Peacekeeping was only one of the options available to the international community in its quest for lasting peace, security and development, he said.  CARICOM had always firmly maintained the need for the international community to begin to urgently and assiduously address and, indeed, eliminate the root causes of conflict, poverty, competition for scarce resources, unemployment, and the systemic violation of human rights, to name a few challenges, as well as to develop conflict early warning and early response systems.

He said that, as the 10-year mark approached for the implementation of the Millennium Development Goals, it was becoming clear that many developing countries, including those in the Caribbean region, would not meet all of the targets.  That situation had been further exacerbated by the recent global financial and economic crisis, and the energy and food crises.  The devastation caused by climate events, most recently in South-East Asia, would also hamper efforts towards long-term growth and development.  Without the full implementation of previously-agreed commitments on the part of developed countries to enable developing countries to meet their development goals, through the creation of viable opportunities for socio-economic growth and development, it was quite possible that some of the most vulnerable countries might relapse into conflict and the United Nations would be called upon to “keep the peace” in countries that had previously been free from conflict.

MORTEN WETLAND ( Norway) paid tribute to those peacekeepers that had lost their lives over the last year and said that they should be kept in mind when discussing the future of United Nations peacekeeping operations.  Noting the daunting challenges facing United Nations peacekeeping, he cited the New Horizon study, which said that quality and capability should supersede numbers and that peacekeeping operations should be coordinated with ongoing reform endeavours, such as “One UN”, the review of the Peacebuilding Commission and administrative reform.  Protection of civilians must be at the heart of the New Horizon process.  A capability-driven approach with improved field support was required.  The administrative and support apparatus must become more flexible and the logistical system should be improved.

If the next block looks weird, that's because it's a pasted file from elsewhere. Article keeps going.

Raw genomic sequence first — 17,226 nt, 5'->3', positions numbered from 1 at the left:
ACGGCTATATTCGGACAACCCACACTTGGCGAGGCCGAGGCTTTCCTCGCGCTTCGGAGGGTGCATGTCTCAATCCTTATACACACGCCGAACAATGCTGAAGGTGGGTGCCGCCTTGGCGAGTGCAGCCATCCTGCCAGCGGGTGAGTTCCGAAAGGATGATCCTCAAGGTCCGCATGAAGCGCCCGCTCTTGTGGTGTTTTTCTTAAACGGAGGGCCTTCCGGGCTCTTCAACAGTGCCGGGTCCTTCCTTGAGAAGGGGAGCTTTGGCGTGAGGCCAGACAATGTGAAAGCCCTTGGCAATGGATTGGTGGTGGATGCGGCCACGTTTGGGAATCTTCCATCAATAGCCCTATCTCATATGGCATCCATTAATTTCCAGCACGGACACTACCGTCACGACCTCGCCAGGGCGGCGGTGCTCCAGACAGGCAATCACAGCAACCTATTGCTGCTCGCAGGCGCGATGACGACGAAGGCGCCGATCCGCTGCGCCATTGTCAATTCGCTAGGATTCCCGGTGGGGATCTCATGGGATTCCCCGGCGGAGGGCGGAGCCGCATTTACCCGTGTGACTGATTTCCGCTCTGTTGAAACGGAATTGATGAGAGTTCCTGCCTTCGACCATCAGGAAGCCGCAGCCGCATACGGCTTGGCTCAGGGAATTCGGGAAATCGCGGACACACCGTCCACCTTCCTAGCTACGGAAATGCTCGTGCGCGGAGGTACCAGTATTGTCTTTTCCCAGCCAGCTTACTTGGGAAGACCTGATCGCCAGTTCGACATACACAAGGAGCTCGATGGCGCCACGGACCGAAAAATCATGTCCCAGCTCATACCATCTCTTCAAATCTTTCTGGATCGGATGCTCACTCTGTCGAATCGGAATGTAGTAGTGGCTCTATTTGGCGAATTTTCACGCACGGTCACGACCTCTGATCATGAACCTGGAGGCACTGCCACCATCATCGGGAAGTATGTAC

He said that Norway supported Under-Secretary-General Susana Malcorra’s efforts to develop a comprehensive field support strategy and would follow up on the issue in the Fifth Committee.  The role of partnerships should be strengthened and focus should be given to the relationship between peacekeeping and peacebuilding.  He welcomed the development of the body of norms protecting civilians, as well as Security Council resolutions 1888 (2009) and 1889 (2009).  Protection mandates must be clear and enforceable; leaders must know their responsibility and troops and personnel must be properly trained.  Unless people felt reasonably safe, economic life would suffer and development would cease or be reversed.  Humanitarian assistance must be protected and aid workers must be given access.  Additionally, the security sector should be reformed.

Civilian personnel often played a crucial role in protecting civilians, and must be deployed in a timely manner, he continued.  Protection strategies must include support to host Governments, which bore the ultimate responsibility for their citizens’ safety.  Further, Norway would be funding a strategic doctrinal framework for international police peacekeeping, which was critical to the effective implementation of mandates and to the safety and security of the Organization’s police officers.  On support to African Union peacekeeping operations, Norway was engaged with African partners in the Training for Peace programme and, in cooperation with its Nordic partners and the Eastern African Standby Brigade Coordination Mechanism (EASBRICOM), was contributing to military capacity-building in East Africa.  Peacekeeping operations must have a viable political strategy and a well-funded peacebuilding process, he concluded.